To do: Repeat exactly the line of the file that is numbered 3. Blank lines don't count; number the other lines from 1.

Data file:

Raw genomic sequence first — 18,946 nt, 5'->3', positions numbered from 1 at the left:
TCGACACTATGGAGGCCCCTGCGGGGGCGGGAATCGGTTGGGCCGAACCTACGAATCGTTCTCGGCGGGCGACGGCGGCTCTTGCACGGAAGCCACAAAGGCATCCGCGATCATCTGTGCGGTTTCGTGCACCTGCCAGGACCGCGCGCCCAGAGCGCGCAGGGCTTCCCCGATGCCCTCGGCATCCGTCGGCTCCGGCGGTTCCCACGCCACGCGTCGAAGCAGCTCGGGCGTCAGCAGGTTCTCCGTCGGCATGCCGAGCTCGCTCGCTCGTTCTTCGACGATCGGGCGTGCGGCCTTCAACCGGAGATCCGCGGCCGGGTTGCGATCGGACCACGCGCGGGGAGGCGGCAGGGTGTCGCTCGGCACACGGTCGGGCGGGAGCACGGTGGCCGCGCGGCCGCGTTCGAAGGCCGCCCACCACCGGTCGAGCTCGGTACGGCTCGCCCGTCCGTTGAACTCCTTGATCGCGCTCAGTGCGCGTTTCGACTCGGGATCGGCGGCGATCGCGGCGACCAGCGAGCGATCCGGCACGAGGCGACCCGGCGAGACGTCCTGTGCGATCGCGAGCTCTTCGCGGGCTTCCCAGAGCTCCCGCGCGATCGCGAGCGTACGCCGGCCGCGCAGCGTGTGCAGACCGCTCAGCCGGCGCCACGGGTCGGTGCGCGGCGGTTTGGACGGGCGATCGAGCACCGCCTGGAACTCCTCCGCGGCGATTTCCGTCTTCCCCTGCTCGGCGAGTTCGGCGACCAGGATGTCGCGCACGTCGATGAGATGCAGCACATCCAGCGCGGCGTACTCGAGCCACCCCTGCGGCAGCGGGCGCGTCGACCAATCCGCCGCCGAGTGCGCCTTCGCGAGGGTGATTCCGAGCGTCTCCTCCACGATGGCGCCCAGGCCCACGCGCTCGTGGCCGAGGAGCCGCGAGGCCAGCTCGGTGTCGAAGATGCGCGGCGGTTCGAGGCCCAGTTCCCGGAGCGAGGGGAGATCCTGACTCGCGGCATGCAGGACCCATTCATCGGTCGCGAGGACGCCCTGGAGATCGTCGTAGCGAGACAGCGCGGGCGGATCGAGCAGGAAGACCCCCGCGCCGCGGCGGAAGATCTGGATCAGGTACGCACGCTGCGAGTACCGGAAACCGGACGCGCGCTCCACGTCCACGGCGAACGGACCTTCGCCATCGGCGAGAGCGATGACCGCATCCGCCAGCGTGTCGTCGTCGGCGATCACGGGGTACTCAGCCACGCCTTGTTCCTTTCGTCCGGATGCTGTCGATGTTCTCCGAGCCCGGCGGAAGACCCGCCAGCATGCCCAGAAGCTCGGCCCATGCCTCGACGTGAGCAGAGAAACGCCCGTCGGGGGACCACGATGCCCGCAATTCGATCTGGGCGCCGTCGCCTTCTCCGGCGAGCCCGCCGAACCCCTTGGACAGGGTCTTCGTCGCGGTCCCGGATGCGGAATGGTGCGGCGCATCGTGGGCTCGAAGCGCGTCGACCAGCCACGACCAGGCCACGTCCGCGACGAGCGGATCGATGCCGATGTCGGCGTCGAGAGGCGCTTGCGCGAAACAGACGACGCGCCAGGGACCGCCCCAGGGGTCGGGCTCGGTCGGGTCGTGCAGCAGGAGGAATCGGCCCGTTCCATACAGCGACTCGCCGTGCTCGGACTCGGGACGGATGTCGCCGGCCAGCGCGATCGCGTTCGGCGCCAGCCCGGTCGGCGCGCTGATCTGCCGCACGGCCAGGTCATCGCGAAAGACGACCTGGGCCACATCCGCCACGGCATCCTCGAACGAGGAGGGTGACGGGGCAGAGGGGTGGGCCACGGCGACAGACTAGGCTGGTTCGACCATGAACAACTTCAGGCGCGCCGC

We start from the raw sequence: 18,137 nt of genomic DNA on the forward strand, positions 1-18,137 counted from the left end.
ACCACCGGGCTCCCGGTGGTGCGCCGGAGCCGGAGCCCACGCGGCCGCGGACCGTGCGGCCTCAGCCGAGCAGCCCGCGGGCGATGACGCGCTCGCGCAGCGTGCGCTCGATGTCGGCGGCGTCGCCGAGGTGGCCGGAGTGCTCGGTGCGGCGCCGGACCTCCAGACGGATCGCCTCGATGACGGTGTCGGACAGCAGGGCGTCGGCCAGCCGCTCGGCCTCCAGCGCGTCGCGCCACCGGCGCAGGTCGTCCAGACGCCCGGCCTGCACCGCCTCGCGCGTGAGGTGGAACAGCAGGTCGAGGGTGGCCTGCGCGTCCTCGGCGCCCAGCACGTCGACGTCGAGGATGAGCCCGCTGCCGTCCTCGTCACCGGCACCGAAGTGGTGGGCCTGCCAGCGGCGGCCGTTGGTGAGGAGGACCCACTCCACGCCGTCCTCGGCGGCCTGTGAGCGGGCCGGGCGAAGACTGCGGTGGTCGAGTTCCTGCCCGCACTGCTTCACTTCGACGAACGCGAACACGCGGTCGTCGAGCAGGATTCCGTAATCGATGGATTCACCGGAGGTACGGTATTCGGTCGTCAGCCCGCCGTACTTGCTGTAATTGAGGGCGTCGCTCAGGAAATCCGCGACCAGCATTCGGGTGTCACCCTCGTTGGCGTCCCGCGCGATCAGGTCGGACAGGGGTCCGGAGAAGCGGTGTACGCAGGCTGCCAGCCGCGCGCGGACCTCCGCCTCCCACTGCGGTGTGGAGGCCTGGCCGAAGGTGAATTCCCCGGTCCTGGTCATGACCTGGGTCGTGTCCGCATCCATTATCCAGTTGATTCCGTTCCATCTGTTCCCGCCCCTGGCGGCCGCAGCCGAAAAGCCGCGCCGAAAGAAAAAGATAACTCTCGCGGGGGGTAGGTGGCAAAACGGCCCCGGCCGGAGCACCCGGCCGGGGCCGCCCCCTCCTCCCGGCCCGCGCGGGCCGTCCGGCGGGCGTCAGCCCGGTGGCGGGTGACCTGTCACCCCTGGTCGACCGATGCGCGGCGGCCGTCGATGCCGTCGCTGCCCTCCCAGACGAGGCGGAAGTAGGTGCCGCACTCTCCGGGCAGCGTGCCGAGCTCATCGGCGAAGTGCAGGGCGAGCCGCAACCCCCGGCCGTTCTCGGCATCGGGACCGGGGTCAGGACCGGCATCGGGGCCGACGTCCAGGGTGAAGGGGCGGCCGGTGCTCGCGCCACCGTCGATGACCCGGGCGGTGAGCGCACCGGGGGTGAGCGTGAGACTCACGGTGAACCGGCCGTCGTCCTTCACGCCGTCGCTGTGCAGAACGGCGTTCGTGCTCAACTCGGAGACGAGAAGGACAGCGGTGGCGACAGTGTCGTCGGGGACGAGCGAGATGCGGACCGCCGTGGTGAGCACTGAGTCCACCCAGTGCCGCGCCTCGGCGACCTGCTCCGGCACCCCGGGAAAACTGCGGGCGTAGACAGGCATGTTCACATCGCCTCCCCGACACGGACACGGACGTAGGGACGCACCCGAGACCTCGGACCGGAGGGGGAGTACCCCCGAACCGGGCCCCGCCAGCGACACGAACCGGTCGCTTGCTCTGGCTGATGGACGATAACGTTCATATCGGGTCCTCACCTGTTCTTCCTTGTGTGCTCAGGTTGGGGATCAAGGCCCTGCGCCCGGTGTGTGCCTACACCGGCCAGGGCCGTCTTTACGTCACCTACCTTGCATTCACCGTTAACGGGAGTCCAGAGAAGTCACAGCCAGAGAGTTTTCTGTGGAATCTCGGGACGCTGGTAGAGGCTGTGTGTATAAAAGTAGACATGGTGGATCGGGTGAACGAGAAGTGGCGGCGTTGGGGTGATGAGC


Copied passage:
We start from the raw sequence: 18,137 nt of genomic DNA on the forward strand, positions 1-18,137 counted from the left end.